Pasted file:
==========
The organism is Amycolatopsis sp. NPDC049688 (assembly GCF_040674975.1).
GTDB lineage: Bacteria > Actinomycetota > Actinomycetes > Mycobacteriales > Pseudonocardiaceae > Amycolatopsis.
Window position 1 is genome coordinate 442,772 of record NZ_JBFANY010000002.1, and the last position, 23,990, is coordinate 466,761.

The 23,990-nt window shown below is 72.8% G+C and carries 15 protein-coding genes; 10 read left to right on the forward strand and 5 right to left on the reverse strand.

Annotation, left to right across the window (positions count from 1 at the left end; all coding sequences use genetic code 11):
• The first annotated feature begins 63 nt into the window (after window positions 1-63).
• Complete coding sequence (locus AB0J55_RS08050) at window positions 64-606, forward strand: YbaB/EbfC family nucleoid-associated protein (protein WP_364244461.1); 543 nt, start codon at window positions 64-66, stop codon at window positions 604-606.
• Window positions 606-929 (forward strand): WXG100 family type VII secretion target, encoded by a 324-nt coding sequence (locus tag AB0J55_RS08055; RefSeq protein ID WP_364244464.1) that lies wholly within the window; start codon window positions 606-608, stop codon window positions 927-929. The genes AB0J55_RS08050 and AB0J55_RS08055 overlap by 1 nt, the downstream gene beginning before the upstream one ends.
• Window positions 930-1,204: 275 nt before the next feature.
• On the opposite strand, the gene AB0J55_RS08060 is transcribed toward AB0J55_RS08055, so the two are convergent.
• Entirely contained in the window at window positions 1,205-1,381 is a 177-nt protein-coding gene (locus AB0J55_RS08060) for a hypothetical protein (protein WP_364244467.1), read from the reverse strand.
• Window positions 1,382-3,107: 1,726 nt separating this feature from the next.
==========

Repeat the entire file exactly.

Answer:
The organism is Amycolatopsis sp. NPDC049688 (assembly GCF_040674975.1).
GTDB lineage: Bacteria > Actinomycetota > Actinomycetes > Mycobacteriales > Pseudonocardiaceae > Amycolatopsis.
Window position 1 is genome coordinate 442,772 of record NZ_JBFANY010000002.1, and the last position, 23,990, is coordinate 466,761.

The 23,990-nt window shown below is 72.8% G+C and carries 15 protein-coding genes; 10 read left to right on the forward strand and 5 right to left on the reverse strand.

Annotation, left to right across the window (positions count from 1 at the left end; all coding sequences use genetic code 11):
• The first annotated feature begins 63 nt into the window (after window positions 1-63).
• Complete coding sequence (locus AB0J55_RS08050) at window positions 64-606, forward strand: YbaB/EbfC family nucleoid-associated protein (protein WP_364244461.1); 543 nt, start codon at window positions 64-66, stop codon at window positions 604-606.
• Window positions 606-929 (forward strand): WXG100 family type VII secretion target, encoded by a 324-nt coding sequence (locus tag AB0J55_RS08055; RefSeq protein ID WP_364244464.1) that lies wholly within the window; start codon window positions 606-608, stop codon window positions 927-929. The genes AB0J55_RS08050 and AB0J55_RS08055 overlap by 1 nt, the downstream gene beginning before the upstream one ends.
• Window positions 930-1,204: 275 nt before the next feature.
• On the opposite strand, the gene AB0J55_RS08060 is transcribed toward AB0J55_RS08055, so the two are convergent.
• Entirely contained in the window at window positions 1,205-1,381 is a 177-nt protein-coding gene (locus AB0J55_RS08060) for a hypothetical protein (protein WP_364244467.1), read from the reverse strand.
• Window positions 1,382-3,107: 1,726 nt separating this feature from the next.